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(Experienced) travel time of cyclists

Experienced travel time as policy instrument

The experience of travel time might play a central role in the mode choice and route choice of cyclists. A small field study between Utrecht Central Station and the Ravellaan showed that cyclists often choose a longer route because they considered it as more pleasant and they often perceived it as being shorter (Goudappel Coffeng, 2012). Similar findings, also from Utrecht, were reported by Van Duppen and Spierings (2013). This raises questions on the potential of these notions for cycling policies: How important is real travel time in comparison to perceived time? What do relatively boring cycle highways do in terms of experience? How does perceived stress influence route- and mode choice? Or comfort? How can insights on this be used to improve transport models and cost-benefit analyses?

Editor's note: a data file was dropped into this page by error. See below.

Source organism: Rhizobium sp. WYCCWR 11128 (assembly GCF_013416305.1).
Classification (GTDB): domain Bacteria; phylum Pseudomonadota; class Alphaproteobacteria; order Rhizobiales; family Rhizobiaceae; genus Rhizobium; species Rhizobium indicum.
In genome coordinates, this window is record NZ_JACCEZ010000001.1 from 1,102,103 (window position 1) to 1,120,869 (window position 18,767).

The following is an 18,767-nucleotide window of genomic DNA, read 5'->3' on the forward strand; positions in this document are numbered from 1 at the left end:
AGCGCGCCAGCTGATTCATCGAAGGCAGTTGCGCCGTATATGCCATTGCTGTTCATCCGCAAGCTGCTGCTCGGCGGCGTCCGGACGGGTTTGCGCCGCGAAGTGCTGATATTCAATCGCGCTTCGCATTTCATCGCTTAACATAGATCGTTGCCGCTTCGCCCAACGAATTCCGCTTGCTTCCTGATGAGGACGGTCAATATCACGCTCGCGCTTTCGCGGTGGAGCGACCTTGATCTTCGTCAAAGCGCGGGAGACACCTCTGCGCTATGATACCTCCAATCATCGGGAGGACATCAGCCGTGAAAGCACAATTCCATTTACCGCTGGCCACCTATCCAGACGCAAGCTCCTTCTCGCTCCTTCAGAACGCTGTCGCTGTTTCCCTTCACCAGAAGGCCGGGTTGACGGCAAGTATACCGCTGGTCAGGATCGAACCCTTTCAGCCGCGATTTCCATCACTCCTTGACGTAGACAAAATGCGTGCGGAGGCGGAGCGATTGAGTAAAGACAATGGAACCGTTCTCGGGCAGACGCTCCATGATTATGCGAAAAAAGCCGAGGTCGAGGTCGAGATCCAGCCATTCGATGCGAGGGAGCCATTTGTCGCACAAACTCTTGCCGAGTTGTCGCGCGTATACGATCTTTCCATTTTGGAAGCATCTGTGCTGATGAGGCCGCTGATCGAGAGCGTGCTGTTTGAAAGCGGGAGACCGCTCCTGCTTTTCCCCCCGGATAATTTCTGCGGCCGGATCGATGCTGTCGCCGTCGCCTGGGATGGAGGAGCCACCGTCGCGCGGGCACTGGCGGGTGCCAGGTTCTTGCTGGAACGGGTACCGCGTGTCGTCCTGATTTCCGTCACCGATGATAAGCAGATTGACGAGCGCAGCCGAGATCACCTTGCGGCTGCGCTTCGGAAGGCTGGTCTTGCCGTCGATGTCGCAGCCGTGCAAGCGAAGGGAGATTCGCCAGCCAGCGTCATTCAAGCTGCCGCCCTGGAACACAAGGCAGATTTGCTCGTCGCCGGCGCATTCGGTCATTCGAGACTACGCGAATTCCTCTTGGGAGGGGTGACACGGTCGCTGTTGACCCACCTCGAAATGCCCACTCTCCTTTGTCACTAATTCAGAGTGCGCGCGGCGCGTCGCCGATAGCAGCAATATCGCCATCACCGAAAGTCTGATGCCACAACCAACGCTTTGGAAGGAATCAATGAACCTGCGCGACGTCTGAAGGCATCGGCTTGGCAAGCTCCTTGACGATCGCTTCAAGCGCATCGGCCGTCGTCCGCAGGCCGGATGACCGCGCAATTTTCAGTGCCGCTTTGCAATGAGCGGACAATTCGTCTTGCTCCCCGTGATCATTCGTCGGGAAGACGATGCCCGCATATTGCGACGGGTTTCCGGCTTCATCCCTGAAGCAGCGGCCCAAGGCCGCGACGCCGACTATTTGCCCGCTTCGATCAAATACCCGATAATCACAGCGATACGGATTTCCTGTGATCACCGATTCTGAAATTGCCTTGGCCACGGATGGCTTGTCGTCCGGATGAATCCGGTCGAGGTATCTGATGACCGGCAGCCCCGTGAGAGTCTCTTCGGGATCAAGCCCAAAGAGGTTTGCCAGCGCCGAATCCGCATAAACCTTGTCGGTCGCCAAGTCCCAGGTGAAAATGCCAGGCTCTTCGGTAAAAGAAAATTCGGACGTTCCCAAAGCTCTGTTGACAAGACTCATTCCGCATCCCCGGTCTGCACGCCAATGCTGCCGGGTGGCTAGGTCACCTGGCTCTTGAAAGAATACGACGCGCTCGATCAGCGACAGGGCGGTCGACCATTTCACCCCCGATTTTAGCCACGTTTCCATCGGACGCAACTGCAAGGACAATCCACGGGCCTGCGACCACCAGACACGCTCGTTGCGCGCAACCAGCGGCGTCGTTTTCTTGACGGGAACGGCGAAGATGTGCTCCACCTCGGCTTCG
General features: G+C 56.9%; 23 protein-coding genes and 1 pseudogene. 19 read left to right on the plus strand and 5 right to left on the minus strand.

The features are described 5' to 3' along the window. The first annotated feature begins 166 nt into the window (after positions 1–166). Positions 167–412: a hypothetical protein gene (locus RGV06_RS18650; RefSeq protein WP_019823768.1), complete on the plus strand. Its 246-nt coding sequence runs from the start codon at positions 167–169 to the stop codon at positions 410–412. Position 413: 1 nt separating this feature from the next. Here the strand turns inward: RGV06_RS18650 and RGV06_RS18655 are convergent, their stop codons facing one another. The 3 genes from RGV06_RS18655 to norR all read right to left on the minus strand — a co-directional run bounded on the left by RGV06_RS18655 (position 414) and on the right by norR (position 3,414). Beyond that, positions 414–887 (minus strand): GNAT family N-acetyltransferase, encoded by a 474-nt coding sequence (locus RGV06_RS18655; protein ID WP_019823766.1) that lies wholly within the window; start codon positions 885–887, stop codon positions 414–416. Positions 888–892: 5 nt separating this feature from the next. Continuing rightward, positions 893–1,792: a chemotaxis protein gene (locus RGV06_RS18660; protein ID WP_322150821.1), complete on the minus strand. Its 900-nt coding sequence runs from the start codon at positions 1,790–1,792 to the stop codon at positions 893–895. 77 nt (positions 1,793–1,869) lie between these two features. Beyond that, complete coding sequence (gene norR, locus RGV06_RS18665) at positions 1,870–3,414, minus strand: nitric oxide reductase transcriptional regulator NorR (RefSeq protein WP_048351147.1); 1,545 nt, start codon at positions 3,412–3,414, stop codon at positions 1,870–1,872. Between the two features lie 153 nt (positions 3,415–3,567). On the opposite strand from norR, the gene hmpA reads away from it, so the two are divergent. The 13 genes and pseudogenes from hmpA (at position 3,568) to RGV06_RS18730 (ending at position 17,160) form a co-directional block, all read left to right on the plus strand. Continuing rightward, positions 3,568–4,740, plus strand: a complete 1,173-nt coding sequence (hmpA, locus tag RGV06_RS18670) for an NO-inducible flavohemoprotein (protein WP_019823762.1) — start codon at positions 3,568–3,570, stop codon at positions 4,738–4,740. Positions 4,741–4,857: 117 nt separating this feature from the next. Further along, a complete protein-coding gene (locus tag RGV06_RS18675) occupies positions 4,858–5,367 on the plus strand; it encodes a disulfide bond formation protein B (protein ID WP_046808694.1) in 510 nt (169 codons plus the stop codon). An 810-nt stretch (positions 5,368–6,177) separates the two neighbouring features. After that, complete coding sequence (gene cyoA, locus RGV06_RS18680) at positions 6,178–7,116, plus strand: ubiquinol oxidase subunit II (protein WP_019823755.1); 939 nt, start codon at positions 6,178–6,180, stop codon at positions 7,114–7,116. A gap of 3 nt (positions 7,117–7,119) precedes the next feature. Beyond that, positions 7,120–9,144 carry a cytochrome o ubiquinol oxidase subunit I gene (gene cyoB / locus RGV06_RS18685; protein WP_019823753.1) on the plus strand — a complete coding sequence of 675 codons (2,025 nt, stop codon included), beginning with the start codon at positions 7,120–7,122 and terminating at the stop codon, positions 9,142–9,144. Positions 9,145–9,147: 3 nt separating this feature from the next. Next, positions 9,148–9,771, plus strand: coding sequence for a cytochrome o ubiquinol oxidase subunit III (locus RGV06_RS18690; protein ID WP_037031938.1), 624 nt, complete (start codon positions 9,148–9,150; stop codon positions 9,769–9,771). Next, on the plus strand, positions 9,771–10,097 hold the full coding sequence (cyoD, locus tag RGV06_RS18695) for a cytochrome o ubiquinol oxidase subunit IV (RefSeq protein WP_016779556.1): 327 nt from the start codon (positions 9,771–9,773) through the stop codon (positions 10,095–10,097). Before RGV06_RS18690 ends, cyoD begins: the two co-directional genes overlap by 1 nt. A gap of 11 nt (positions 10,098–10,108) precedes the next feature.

Together with Goudappel Coffeng, we are doing a crowdfunded research project to find answers on these questions.

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